Rock Garden Design in the Midwest
The Rock Garden is a common gardening style in the mountainous regions of the world. This style favors a wide variety of low-growing plants growing between boulders, gravel, and natural stone. The plants used commonly have low water needs or are native plants. While not a common style of garden in the Midwest, there is no reason it cannot be done. Soil should be well drained but not overly rich, and traditionally rock garden beds are in full sun.
Rock gardens are planted with a mixture of dwarf evergreens and deciduous shrubs, as well as a large number of perennials and bulbs planted in small groupings. The small groupings allow for a mixture of color, form, and texture.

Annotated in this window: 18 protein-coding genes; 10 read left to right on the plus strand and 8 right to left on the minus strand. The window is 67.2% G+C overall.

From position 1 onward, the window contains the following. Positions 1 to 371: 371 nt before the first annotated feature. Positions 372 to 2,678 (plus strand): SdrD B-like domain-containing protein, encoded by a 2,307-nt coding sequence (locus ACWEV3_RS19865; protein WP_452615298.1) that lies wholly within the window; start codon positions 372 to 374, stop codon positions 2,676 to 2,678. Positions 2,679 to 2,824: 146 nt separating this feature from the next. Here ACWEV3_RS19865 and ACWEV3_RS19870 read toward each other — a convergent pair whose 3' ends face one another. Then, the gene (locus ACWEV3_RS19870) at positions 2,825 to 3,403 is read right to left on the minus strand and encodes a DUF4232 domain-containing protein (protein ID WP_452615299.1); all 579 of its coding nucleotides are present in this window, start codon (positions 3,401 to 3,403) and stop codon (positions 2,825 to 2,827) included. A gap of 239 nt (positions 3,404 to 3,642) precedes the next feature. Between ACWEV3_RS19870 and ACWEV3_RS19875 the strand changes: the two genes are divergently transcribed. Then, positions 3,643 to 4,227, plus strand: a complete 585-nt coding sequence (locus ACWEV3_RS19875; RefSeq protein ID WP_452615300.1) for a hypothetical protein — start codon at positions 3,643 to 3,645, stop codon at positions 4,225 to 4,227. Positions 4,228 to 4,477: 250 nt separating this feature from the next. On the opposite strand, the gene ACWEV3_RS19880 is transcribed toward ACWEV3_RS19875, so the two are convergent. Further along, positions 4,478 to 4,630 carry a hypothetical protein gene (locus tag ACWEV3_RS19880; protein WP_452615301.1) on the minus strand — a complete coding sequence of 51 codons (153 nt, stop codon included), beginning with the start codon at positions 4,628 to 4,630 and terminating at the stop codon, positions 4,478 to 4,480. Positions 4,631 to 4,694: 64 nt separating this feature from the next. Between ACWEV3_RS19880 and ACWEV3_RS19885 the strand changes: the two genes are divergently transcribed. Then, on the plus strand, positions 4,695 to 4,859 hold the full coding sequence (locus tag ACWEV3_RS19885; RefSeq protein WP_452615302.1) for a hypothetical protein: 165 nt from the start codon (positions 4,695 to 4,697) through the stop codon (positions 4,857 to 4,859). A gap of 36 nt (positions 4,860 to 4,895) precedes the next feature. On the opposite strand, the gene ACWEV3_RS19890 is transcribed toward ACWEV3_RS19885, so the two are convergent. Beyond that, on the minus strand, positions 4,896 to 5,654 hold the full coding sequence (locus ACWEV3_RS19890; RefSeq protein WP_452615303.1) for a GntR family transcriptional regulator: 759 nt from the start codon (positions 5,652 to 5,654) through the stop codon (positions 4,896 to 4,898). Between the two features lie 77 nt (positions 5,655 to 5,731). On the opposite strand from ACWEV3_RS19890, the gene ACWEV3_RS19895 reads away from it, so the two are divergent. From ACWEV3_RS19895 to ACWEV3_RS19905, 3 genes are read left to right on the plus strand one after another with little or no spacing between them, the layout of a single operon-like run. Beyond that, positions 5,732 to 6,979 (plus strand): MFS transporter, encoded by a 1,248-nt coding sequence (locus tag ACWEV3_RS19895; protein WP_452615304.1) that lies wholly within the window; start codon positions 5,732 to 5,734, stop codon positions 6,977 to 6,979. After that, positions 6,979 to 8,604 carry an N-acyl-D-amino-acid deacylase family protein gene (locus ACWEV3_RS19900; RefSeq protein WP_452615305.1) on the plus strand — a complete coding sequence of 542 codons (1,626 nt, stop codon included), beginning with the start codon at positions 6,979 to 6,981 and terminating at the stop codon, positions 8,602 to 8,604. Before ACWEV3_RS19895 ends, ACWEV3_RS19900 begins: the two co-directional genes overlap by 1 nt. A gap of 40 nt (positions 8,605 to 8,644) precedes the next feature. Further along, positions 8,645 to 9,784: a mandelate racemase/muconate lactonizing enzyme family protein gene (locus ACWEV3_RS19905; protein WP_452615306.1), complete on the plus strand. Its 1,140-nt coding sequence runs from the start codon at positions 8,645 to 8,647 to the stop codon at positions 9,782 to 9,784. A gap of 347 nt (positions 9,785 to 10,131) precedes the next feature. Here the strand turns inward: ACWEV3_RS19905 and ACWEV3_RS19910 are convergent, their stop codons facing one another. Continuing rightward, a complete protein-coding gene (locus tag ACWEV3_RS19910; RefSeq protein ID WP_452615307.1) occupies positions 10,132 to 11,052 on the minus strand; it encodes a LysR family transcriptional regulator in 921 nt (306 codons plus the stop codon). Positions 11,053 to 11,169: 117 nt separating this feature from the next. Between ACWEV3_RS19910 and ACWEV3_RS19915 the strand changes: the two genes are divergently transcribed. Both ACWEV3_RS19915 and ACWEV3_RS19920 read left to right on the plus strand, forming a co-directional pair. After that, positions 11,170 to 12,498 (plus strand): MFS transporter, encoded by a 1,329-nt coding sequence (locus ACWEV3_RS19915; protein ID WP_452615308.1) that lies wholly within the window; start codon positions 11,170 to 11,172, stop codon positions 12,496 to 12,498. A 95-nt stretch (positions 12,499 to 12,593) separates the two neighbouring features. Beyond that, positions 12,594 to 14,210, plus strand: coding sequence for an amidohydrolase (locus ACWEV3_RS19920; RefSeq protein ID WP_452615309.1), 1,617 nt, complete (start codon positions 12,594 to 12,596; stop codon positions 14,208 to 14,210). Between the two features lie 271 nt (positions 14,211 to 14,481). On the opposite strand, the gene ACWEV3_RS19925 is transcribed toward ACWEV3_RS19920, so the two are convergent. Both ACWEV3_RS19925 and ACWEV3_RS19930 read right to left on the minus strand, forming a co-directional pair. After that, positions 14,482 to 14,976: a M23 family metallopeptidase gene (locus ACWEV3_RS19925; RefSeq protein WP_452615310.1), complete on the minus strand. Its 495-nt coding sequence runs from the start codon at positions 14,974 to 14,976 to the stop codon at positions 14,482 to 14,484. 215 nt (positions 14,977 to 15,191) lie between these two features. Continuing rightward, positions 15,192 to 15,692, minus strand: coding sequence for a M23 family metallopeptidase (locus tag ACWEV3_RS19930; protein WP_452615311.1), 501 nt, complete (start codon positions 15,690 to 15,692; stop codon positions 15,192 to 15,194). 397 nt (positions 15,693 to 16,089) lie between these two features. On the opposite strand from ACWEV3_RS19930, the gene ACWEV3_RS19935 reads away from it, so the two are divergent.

Dwarf evergreens come in shades of green, blue, and yellow and provide winter interest. The forms of dwarf evergreens vary from conical and upright, like Juniperus communis ‘Pencil Point’, to low-mounding or spreading like Tsuga canadensis ‘Cole’s Prostrate’. The texture on evergreens tends to be fine or medium.
Deciduous shrubs provide interest in their flowers, fruits, leaves, and stems. Dwarf cultivars of Berberis thunbergii have yellow, purple, orange, or rosy red leaves during the summer and red fruit during fall and winter. There are endless forms, textures, and colors of deciduous shrubs that can be used in a rock garden setting.
Perennials and bulbs are the most widely used plants in the rock garden. These low-growing plants provide interest throughout the season, from early spring (like Narcissus ‘Derringer’) to late fall (Sedum ‘Thundercloud’). Groundcovers like Thymus pseudolanuginosus and grasses like Sporobolus heterolepis are right at home in Rock Gardens as well.
If you would like to see a real-life example of what the Rock Garden style looks like, visit our Hillside Garden at Reiman Gardens – opening soon!
By Lindsey Smith – Collections Curator